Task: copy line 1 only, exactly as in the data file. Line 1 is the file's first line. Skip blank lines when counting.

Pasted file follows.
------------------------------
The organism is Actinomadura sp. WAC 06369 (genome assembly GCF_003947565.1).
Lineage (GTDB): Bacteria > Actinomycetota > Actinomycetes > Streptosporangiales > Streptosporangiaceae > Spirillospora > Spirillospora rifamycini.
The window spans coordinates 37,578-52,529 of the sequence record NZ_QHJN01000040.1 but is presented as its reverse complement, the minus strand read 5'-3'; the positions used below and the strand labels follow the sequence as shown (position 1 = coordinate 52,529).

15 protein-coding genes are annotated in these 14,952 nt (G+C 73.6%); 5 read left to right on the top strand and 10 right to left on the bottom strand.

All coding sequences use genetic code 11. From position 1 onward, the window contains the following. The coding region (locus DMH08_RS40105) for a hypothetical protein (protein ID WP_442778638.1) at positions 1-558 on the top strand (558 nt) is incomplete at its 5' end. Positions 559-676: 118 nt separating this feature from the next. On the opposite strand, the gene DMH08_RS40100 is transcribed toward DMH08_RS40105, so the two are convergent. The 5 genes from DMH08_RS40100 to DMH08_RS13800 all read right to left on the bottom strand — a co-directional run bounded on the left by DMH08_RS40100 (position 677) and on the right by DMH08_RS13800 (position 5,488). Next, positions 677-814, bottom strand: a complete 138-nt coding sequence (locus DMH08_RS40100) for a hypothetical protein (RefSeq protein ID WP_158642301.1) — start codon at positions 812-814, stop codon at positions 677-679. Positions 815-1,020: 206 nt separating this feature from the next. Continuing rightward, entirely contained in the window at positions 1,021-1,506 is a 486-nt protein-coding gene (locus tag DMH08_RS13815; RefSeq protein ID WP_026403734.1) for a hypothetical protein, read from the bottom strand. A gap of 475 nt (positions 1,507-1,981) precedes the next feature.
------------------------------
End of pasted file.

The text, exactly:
The organism is Actinomadura sp. WAC 06369 (genome assembly GCF_003947565.1).